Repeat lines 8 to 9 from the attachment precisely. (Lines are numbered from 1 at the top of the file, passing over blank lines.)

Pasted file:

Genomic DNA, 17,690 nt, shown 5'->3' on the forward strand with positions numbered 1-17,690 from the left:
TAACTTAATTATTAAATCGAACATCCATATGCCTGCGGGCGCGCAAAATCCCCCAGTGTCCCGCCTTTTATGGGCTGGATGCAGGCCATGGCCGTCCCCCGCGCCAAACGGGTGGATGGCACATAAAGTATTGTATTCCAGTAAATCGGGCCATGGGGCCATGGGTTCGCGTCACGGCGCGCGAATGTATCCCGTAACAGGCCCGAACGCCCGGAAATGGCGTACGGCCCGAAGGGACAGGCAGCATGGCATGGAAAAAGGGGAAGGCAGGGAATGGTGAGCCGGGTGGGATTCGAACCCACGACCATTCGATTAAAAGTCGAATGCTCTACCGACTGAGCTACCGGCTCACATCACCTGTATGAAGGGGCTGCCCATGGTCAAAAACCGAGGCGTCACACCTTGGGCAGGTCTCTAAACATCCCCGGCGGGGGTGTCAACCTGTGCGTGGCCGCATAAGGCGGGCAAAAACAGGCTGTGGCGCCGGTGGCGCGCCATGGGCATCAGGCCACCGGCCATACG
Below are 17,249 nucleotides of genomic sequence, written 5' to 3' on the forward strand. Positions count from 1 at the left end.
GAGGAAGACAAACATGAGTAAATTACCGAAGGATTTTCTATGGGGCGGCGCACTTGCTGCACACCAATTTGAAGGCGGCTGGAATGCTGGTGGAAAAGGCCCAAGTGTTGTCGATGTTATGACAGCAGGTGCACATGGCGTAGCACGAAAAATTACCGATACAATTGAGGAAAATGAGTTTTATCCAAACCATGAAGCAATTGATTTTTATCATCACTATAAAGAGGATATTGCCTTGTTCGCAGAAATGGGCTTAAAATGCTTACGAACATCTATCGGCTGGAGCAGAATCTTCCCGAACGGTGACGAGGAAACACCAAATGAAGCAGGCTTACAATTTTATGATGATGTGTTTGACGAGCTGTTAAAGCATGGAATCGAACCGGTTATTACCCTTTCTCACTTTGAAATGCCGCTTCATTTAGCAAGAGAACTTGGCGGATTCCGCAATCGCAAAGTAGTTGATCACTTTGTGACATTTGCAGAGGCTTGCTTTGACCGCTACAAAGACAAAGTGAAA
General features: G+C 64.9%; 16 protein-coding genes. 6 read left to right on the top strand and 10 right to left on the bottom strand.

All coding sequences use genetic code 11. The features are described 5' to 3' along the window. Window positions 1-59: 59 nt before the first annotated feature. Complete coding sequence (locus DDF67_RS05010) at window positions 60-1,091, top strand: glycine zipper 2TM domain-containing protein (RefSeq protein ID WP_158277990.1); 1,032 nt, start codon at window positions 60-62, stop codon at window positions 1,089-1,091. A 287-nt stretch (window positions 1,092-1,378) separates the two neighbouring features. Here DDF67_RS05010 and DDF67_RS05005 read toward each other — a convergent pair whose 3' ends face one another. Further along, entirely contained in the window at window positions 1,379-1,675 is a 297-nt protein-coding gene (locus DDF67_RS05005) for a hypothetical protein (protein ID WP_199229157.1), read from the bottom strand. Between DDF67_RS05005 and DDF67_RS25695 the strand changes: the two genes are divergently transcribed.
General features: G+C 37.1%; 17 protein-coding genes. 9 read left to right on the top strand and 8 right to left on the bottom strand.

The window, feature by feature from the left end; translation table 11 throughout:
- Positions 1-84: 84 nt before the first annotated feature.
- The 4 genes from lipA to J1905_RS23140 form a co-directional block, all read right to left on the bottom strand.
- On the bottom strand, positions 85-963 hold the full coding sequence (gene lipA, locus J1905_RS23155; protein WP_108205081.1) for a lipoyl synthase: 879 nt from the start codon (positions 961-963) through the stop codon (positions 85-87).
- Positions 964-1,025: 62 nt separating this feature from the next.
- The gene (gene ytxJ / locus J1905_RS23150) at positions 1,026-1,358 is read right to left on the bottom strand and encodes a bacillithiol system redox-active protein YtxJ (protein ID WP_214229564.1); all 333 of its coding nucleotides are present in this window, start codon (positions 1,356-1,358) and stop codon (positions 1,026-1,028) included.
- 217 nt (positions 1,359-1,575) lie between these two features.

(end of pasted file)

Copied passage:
The window, feature by feature from the left end; translation table 11 throughout:
- Positions 1-84: 84 nt before the first annotated feature.